Moreover, an accurate analytical method was also developed for the simultaneous analysis of twenty-four AMs in soil:compost and animal manure samples by means of Ultra-High Performance Liquid Chromatography coupled to a triple-quadrupole mass spectrometer (UHPLC-QqQ) (Vergara-Luis, Bocayá, et al., 2023). For this purpose, the effectiveness of two extraction techniques (i.e., focused ultrasound solid-liquid extraction (FUSLE) and QuEChERS was evaluated and the clean-up step using solid phase extraction (SPE) was also thoroughly studied (Figure 2).
The method was successfully validated at 10 μg·kg-1, 25 μg·kg-1 and 50 μg·kg-1 showing adequate trueness (70-130 %) and repeatability (RSD<30 %), with few exceptions. Procedural limits of quantification (LOQPRO) were determined for soil:compost (0.45 to 7.50 μg·kg-1) and manure (0.31 to 5.53 μg·kg-1) samples. Pefloxacin could not be validated at the lowest level since LOQPRO ≥ 10 μg·kg-1. Sulfamethazine (7.9 ± 0.8 µg·kg-1), danofloxacin (27.1 ± 1.4 µg·kg-1) and trimethoprim (4.9 ± 0.5 µg·kg-1) were detected in soil samples; and tetracycline (56.8 ± 2.8 µg·kg-1), among other AMs, in the plants grown on the surface of the studied soil samples. Similarly, SAs, TCs and fluoroquinolones (FQs) were detected in sheep manure in a range of (1.7± 0.3) - (93.3± 6.8) µg·kg-1. Soil and manure samples were also analysed through UHPLC coupled to a high-resolution mass-spectrometer (UHPLC-qOrbitrap) in order to extent the multitarget method to suspect screening of more than 22,281 suspects. A specific transformation product (TP) of sulfamethazine (formyl-sulfamethazine) (Figure 3) was annotated at 2a level in manure samples, among others.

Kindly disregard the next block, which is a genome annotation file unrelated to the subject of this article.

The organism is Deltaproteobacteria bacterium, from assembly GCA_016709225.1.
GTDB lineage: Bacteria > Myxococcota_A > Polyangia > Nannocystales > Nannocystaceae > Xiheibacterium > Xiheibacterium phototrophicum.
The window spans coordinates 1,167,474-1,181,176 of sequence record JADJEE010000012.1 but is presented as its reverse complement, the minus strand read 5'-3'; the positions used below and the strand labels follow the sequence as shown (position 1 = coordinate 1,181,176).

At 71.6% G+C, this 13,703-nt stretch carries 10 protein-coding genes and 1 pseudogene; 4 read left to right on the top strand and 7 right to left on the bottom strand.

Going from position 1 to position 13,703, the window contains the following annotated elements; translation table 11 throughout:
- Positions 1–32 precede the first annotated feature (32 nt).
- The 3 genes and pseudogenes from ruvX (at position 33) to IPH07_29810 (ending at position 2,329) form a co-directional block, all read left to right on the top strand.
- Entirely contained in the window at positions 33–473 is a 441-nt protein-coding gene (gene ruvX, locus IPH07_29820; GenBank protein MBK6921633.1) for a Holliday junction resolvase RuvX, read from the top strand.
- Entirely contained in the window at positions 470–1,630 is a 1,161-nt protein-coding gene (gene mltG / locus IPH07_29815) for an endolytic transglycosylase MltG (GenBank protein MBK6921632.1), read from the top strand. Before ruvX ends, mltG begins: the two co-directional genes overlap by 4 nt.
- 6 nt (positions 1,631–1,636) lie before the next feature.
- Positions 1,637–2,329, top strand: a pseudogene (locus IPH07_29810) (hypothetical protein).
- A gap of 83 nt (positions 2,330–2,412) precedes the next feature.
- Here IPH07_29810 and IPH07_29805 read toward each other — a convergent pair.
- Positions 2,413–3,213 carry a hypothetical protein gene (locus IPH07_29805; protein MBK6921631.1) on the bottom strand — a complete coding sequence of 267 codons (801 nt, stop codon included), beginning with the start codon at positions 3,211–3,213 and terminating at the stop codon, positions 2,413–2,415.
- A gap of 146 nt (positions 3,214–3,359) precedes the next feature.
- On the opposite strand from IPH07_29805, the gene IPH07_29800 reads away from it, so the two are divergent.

Figure 3. Chemical structure of the identified TP, formyl-sulfamethazine.

This work contributes to the efforts that have been made in the last decade to develop analytical methods that allow multitarget analysis of a wide variety of AMs, including TPs, in complex environmental matrices, which is a complex task due to the diverse physicochemical properties of the AMs. Furthermore, the results of this work not only demonstrated the presence of AMs in the environment and the transference of these pharmaceuticals in the manure-soil-plant/vegetable chain, which puts pressure on bacteria to create resistance, but also showed the presence of their TPs, the effects of which are still unknown.